We survived cruising with teenagers for four years!
As our son is leaving us in a few days to move back to Vancouver from Tahiti, we feel it is appropriate to let you live vicariously through us over four years of cruising with our two teenagers.
First and foremost let us backtrack a little. Our original plan was to set sail once our last offspring would have graduated from high school, around September 2015. You know, to give them stability, let them create a group of friends for life, get them ready for higher education, blah, blah, blah… Life had a different idea for us! In the winter of 2010, we purchased Letitgo (right after the economic crisis of 2008), three years ahead of our schedule, due to a “once in a life time deal”. Then, in 2011 there was the “leavers’ BBQ” held at Spruce Harbour Marina. As we were socializing, someone tapped on my shoulder and I discovered our son swinging from a mast in a “bosun’s chair” and asking loudly: “When are we leaving again?”, with the help of a returning, underage cruising gang who had happily shared their experience!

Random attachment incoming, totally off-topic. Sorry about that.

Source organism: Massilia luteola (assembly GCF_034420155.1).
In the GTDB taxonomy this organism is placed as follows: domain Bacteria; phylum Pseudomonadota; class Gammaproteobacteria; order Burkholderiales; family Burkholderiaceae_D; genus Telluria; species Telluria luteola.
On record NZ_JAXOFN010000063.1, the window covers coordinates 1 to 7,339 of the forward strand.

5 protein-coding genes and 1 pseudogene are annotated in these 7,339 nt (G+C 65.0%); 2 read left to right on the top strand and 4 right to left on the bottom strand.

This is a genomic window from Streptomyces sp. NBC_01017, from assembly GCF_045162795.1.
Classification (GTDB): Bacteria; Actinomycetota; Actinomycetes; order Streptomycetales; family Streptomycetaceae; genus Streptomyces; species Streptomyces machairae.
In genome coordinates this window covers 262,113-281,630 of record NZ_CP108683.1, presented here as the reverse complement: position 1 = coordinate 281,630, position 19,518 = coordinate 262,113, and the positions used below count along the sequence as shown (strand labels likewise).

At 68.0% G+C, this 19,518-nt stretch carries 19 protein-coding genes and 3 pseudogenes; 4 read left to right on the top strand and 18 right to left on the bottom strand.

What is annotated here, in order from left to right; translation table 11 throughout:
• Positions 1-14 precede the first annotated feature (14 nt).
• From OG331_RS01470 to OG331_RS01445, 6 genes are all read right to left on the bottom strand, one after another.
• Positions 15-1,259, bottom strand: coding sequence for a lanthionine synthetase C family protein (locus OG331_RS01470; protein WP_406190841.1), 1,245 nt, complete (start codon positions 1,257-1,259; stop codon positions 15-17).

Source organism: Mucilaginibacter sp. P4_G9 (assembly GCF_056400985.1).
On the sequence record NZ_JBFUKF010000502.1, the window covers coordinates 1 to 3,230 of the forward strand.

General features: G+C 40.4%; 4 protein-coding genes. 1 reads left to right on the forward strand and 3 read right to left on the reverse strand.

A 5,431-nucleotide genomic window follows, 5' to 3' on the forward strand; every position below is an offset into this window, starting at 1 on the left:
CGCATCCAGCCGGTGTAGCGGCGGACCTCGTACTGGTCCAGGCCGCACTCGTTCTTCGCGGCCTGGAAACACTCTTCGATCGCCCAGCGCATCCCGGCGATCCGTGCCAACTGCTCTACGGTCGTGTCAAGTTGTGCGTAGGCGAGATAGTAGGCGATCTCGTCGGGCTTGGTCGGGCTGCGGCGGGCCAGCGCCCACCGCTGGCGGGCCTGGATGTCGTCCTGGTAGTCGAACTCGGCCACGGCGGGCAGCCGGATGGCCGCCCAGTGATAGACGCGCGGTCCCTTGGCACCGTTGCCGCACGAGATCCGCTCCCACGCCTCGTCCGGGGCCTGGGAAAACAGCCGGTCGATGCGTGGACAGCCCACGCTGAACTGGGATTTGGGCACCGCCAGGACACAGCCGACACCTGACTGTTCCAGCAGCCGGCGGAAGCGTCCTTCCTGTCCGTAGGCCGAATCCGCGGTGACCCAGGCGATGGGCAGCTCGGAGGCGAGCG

The same year we sailed under the Golden Gate bridge on a friend’s sailboat, we kissed (Valerie and I) and the question was asked naively, when is it our turn on Letitgo? Are we going to do this every year on someone else’s sailboat until our turn comes along? And in duo we answered “Next year!”
As you can just imagine, the following 11 months were a flurry of activities. Our family was in a frenzy, especially our daughter, who decided to expedite school: two years in one of pre-university, so she could be part of the “fun”. Here we were, instead of leaving just the two of us in the fall of 2015, we left on August 2012, with our full family unit. Somehow, long term planning never seems to work in our clan.